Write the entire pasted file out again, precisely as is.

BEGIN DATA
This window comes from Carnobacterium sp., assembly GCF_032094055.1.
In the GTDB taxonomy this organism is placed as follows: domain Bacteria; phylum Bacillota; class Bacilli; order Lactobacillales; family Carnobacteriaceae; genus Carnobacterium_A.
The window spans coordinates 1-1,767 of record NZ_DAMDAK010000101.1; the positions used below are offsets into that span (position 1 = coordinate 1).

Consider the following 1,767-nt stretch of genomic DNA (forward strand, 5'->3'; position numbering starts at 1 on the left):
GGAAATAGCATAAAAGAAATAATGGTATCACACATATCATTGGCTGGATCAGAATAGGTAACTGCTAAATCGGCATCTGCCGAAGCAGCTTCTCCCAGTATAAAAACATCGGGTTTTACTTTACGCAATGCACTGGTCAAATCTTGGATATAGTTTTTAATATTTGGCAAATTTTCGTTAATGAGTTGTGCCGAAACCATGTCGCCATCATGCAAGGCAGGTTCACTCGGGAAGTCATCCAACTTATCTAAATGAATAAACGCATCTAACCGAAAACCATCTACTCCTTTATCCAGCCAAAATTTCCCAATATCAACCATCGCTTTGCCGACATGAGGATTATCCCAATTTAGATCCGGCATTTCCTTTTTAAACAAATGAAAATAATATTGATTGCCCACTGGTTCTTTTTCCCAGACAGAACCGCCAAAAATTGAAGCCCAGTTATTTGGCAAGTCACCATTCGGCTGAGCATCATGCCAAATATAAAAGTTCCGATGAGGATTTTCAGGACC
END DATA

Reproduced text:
This window comes from Carnobacterium sp., assembly GCF_032094055.1.
In the GTDB taxonomy this organism is placed as follows: domain Bacteria; phylum Bacillota; class Bacilli; order Lactobacillales; family Carnobacteriaceae; genus Carnobacterium_A.
The window spans coordinates 1-1,767 of record NZ_DAMDAK010000101.1; the positions used below are offsets into that span (position 1 = coordinate 1).

Consider the following 1,767-nt stretch of genomic DNA (forward strand, 5'->3'; position numbering starts at 1 on the left):
GGAAATAGCATAAAAGAAATAATGGTATCACACATATCATTGGCTGGATCAGAATAGGTAACTGCTAAATCGGCATCTGCCGAAGCAGCTTCTCCCAGTATAAAAACATCGGGTTTTACTTTACGCAATGCACTGGTCAAATCTTGGATATAGTTTTTAATATTTGGCAAATTTTCGTTAATGAGTTGTGCCGAAACCATGTCGCCATCATGCAAGGCAGGTTCACTCGGGAAGTCATCCAACTTATCTAAATGAATAAACGCATCTAACCGAAAACCATCTACTCCTTTATCCAGCCAAAATTTCCCAATATCAACCATCGCTTTGCCGACATGAGGATTATCCCAATTTAGATCCGGCATTTCCTTTTTAAACAAATGAAAATAATATTGATTGCCCACTGGTTCTTTTTCCCAGACAGAACCGCCAAAAATTGAAGCCCAGTTATTTGGCAAGTCACCATTCGGCTGAGCATCATGCCAAATATAAAAGTTCCGATGAGGATTTTCAGGACC